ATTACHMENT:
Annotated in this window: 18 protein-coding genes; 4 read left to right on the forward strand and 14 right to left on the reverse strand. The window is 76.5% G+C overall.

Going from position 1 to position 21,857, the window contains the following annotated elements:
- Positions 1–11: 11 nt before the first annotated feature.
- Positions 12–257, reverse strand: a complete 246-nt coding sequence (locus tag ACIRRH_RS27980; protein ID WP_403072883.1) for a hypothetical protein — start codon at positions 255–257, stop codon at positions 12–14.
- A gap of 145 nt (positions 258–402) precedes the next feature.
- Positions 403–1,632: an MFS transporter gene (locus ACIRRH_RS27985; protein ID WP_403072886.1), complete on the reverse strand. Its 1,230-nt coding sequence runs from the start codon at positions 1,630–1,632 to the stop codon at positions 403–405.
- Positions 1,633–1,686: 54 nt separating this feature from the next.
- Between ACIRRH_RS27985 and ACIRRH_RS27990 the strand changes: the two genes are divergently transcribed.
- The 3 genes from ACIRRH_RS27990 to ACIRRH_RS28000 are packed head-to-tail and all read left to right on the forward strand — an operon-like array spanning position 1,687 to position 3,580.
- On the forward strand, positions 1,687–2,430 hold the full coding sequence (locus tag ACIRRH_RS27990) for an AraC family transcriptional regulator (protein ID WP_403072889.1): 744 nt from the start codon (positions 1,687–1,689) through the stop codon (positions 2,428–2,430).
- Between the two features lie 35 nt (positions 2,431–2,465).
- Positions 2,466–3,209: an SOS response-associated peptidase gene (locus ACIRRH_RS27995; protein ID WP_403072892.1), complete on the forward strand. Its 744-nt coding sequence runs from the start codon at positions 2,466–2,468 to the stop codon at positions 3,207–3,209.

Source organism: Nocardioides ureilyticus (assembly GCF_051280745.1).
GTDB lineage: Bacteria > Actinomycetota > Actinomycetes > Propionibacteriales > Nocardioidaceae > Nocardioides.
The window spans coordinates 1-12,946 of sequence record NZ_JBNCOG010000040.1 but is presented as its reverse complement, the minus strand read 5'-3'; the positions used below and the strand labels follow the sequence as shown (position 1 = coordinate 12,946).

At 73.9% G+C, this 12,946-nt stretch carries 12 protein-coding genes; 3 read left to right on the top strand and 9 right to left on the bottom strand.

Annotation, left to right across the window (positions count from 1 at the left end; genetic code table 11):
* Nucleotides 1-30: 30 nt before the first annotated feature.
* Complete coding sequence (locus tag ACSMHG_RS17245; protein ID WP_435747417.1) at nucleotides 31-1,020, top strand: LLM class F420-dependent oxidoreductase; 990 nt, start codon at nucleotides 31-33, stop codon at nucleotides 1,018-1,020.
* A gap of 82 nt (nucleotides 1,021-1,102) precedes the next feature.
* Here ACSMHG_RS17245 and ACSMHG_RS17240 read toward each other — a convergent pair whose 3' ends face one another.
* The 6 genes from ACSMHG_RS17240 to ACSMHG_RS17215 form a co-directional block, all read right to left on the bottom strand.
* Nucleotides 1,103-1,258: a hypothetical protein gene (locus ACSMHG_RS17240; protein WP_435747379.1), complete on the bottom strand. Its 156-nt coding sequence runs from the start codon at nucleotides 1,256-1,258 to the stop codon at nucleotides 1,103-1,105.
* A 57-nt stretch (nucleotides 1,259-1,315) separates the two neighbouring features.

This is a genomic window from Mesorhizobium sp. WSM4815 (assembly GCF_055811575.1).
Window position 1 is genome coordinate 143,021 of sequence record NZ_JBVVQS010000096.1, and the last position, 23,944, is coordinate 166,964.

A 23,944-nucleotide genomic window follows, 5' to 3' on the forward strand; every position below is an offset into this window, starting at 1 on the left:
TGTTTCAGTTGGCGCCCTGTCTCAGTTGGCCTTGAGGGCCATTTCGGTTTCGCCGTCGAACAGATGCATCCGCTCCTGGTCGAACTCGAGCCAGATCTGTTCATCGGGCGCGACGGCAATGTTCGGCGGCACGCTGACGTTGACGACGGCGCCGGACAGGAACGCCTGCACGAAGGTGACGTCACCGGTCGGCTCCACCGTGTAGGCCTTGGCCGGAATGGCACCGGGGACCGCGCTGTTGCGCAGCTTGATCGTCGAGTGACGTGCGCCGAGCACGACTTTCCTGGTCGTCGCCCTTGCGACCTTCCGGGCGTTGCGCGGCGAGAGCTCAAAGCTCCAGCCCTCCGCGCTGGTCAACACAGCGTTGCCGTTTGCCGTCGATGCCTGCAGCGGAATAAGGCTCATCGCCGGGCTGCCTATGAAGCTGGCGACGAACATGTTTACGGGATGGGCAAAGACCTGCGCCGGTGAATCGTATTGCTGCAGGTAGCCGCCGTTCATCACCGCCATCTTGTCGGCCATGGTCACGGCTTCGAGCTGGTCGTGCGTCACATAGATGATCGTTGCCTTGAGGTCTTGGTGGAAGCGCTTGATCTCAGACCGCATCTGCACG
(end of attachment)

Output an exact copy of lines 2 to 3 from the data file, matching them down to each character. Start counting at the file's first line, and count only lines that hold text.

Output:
Going from position 1 to position 21,857, the window contains the following annotated elements:
- Positions 1–11: 11 nt before the first annotated feature.